Birth, Death and Marriage records mainly date from 1792. Known in France as Registres d'�tat-civil (records of civil registration) they are held at the Le Mairie (town hall) where the event took place. The department archives hold duplicates of these after 100 years. The registers include wide margins which often records extensive information on an individual. A birth record may hold margin notes including marriage date, date of death and the place the event took place. Many of these are now online free of charge along with other departmental archives and Decennial Tables (a ten year alphabetical index from 1793, of births, marriages and deaths registered by the Mairie), although many are images of the original books and are not searchable, (no more time consuming than searching microfilms and you can do it from home!) Copies of civil records can be ordered from the local Mairie. Any records less than 100 years old are not available to the public due to French privacy laws and you will need to contact the local Mairie to make any requests.
Outside of France the best source of these civil records is the Family History Library in Salt Lake City who have microfilmed civil records of about half of the Departments in France up to 1870 and Decennial Indexes for nearly every town in France. You can search for which microfilms are held online at the Family History Catalogue.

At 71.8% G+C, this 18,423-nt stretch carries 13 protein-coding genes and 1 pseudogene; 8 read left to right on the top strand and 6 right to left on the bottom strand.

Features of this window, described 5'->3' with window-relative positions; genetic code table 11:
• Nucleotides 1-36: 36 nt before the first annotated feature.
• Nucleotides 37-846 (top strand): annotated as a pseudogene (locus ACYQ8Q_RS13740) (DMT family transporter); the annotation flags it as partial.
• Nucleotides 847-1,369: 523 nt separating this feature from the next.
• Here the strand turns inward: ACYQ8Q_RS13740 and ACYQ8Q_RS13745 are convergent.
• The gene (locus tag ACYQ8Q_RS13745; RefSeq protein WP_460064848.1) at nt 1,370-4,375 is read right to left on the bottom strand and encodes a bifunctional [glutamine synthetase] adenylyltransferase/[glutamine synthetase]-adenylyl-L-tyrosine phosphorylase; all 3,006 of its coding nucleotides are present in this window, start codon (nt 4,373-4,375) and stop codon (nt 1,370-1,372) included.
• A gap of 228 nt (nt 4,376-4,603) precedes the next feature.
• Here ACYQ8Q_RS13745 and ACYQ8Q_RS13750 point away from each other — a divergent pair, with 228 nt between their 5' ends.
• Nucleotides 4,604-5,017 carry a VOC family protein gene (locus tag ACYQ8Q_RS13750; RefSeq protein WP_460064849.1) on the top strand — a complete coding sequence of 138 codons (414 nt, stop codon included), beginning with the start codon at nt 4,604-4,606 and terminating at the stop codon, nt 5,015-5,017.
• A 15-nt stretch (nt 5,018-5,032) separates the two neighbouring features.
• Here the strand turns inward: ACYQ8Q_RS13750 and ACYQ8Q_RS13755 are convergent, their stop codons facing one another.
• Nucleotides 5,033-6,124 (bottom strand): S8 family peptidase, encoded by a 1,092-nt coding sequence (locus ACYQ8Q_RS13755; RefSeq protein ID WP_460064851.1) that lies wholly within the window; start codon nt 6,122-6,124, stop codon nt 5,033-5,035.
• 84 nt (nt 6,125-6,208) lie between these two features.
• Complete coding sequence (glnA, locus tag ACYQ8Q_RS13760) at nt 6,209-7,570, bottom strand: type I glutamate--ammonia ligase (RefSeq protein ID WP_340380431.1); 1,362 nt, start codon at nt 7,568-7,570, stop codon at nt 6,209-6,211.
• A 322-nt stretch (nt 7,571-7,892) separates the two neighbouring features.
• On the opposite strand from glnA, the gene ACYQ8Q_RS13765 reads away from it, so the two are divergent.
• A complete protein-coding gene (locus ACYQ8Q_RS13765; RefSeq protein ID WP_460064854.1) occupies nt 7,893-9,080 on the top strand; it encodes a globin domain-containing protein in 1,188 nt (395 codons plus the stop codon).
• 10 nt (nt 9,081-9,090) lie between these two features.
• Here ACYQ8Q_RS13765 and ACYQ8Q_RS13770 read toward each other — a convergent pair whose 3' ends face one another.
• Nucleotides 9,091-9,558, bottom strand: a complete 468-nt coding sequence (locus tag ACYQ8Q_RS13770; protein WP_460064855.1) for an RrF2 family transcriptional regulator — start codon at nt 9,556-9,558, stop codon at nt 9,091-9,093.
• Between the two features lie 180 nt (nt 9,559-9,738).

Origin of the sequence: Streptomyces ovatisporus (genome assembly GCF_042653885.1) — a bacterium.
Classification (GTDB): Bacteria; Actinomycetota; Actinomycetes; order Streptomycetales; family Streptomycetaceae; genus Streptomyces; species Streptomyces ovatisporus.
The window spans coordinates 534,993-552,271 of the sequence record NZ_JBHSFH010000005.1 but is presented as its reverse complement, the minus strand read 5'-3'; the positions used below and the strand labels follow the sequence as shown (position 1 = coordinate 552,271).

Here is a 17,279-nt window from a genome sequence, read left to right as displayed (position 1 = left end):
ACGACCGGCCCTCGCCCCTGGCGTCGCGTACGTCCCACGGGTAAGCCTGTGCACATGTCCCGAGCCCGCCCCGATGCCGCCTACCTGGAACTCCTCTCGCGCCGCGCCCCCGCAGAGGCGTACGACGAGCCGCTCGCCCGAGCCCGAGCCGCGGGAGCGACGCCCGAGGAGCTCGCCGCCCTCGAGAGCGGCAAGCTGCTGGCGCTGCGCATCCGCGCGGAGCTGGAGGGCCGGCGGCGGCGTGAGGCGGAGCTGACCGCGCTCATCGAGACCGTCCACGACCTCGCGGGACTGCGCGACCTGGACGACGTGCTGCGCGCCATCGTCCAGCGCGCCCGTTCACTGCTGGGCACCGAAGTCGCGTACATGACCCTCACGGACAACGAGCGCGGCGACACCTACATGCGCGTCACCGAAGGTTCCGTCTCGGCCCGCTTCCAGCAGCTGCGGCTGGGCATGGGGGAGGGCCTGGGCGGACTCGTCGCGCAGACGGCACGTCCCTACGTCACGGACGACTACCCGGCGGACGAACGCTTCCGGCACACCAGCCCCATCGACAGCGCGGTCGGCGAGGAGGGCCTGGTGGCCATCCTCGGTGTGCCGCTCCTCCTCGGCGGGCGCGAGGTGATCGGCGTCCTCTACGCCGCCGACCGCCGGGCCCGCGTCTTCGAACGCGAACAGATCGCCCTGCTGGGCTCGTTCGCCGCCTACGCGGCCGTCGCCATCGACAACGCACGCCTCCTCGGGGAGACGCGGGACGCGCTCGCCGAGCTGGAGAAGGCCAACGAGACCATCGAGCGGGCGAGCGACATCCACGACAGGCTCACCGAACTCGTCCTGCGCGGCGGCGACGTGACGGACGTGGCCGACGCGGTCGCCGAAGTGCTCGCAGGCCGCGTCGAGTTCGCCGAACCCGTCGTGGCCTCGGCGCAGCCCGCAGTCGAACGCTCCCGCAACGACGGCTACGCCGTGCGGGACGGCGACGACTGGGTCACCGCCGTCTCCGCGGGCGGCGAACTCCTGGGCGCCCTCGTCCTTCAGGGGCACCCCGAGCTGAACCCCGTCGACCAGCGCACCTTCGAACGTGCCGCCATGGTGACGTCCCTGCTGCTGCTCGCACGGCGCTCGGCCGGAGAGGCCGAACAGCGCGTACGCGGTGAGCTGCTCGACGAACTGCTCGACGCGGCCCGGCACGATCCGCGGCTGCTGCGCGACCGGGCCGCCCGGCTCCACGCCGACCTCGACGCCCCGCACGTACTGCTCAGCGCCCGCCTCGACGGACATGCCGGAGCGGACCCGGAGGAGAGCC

Prior to 1792 parish registers are the most valuable genealogy resources. In France these date back to as early as 1334, these contain as a minimum, the names of people involved, date of even and sometimes parents' names, ages, occupations and witnesses. Parish registers prior to 1792 are held by the Archives Department ales, although some small parish churches still retain these old registers. Some parishes no longer exist and now belong to a neighboring town so always check the neighboring parish if you cannot locate a record. Most departmental archives will not perform parish record research for you but many of these records are now available on line at the Family History Library and other sources.
Parish records after 1793 are held by the parish and you will need to contact the local Diocese who is often happy to help for a small donation. France also holds well maintained cemeteries. Cemetery management in France is seen as a "public concern" and so legible inscriptions survive from as early as the 18th century. Cemetery records again can be found at the local town hall.
French Military records can be located at the Army and Naval Historical Services in Vincennes, France and records survive from the 17th Century and can include names of a serviceman's wife, children marriage and names and addresses of next of kin. However, French privacy laws mean these are not accessible to the public from 120 years of the soldier's birth, so are rarely used in French genealogy.